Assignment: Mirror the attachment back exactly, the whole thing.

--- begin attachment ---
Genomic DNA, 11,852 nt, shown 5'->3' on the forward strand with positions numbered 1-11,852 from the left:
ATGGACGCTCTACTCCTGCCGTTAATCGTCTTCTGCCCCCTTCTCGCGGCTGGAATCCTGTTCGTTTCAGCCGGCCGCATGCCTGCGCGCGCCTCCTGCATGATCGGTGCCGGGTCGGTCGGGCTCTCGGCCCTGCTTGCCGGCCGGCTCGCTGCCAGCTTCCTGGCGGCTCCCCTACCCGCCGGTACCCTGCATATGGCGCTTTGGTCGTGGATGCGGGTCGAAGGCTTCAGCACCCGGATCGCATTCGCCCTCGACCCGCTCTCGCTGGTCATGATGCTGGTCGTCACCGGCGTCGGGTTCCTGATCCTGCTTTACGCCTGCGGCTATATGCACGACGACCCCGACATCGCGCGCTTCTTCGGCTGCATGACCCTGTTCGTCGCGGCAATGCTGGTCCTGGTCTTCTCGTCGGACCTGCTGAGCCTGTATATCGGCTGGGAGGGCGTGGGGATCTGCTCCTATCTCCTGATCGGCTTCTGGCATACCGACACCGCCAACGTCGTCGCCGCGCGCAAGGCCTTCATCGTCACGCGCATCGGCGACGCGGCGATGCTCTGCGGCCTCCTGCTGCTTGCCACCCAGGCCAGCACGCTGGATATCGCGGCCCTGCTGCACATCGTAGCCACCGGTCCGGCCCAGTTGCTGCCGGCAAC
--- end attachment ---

Genomic DNA, 11,852 nt, shown 5'->3' on the forward strand with positions numbered 1-11,852 from the left:
ATGGACGCTCTACTCCTGCCGTTAATCGTCTTCTGCCCCCTTCTCGCGGCTGGAATCCTGTTCGTTTCAGCCGGCCGCATGCCTGCGCGCGCCTCCTGCATGATCGGTGCCGGGTCGGTCGGGCTCTCGGCCCTGCTTGCCGGCCGGCTCGCTGCCAGCTTCCTGGCGGCTCCCCTACCCGCCGGTACCCTGCATATGGCGCTTTGGTCGTGGATGCGGGTCGAAGGCTTCAGCACCCGGATCGCATTCGCCCTCGACCCGCTCTCGCTGGTCATGATGCTGGTCGTCACCGGCGTCGGGTTCCTGATCCTGCTTTACGCCTGCGGCTATATGCACGACGACCCCGACATCGCGCGCTTCTTCGGCTGCATGACCCTGTTCGTCGCGGCAATGCTGGTCCTGGTCTTCTCGTCGGACCTGCTGAGCCTGTATATCGGCTGGGAGGGCGTGGGGATCTGCTCCTATCTCCTGATCGGCTTCTGGCATACCGACACCGCCAACGTCGTCGCCGCGCGCAAGGCCTTCATCGTCACGCGCATCGGCGACGCGGCGATGCTCTGCGGCCTCCTGCTGCTTGCCACCCAGGCCAGCACGCTGGATATCGCGGCCCTGCTGCACATCGTAGCCACCGGTCCGGCCCAGTTGCTGCCGGCAAC